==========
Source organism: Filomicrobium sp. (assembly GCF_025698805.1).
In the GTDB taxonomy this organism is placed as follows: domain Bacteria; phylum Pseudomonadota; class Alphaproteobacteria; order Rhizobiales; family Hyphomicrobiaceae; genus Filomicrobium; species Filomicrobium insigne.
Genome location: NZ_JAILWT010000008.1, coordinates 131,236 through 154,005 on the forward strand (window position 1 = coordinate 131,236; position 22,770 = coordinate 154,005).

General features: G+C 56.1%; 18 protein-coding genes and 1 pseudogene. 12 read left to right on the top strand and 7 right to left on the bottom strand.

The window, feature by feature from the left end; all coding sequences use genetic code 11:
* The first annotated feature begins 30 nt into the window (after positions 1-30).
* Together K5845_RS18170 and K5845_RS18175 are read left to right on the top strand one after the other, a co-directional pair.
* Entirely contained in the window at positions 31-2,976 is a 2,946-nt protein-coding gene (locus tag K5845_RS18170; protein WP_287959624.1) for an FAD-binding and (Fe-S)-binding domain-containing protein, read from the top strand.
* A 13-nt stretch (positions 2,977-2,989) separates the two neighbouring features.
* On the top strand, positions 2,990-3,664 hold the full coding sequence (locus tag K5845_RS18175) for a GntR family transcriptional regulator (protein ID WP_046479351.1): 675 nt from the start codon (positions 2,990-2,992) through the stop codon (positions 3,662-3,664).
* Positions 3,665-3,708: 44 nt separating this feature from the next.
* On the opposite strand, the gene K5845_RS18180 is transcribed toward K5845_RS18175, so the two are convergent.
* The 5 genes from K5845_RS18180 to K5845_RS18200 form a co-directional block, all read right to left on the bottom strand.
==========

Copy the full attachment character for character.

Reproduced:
Source organism: Filomicrobium sp. (assembly GCF_025698805.1).
In the GTDB taxonomy this organism is placed as follows: domain Bacteria; phylum Pseudomonadota; class Alphaproteobacteria; order Rhizobiales; family Hyphomicrobiaceae; genus Filomicrobium; species Filomicrobium insigne.
Genome location: NZ_JAILWT010000008.1, coordinates 131,236 through 154,005 on the forward strand (window position 1 = coordinate 131,236; position 22,770 = coordinate 154,005).

General features: G+C 56.1%; 18 protein-coding genes and 1 pseudogene. 12 read left to right on the top strand and 7 right to left on the bottom strand.

The window, feature by feature from the left end; all coding sequences use genetic code 11:
* The first annotated feature begins 30 nt into the window (after positions 1-30).
* Together K5845_RS18170 and K5845_RS18175 are read left to right on the top strand one after the other, a co-directional pair.
* Entirely contained in the window at positions 31-2,976 is a 2,946-nt protein-coding gene (locus tag K5845_RS18170; protein WP_287959624.1) for an FAD-binding and (Fe-S)-binding domain-containing protein, read from the top strand.
* A 13-nt stretch (positions 2,977-2,989) separates the two neighbouring features.
* On the top strand, positions 2,990-3,664 hold the full coding sequence (locus tag K5845_RS18175) for a GntR family transcriptional regulator (protein ID WP_046479351.1): 675 nt from the start codon (positions 2,990-2,992) through the stop codon (positions 3,662-3,664).
* Positions 3,665-3,708: 44 nt separating this feature from the next.
* On the opposite strand, the gene K5845_RS18180 is transcribed toward K5845_RS18175, so the two are convergent.
* The 5 genes from K5845_RS18180 to K5845_RS18200 form a co-directional block, all read right to left on the bottom strand.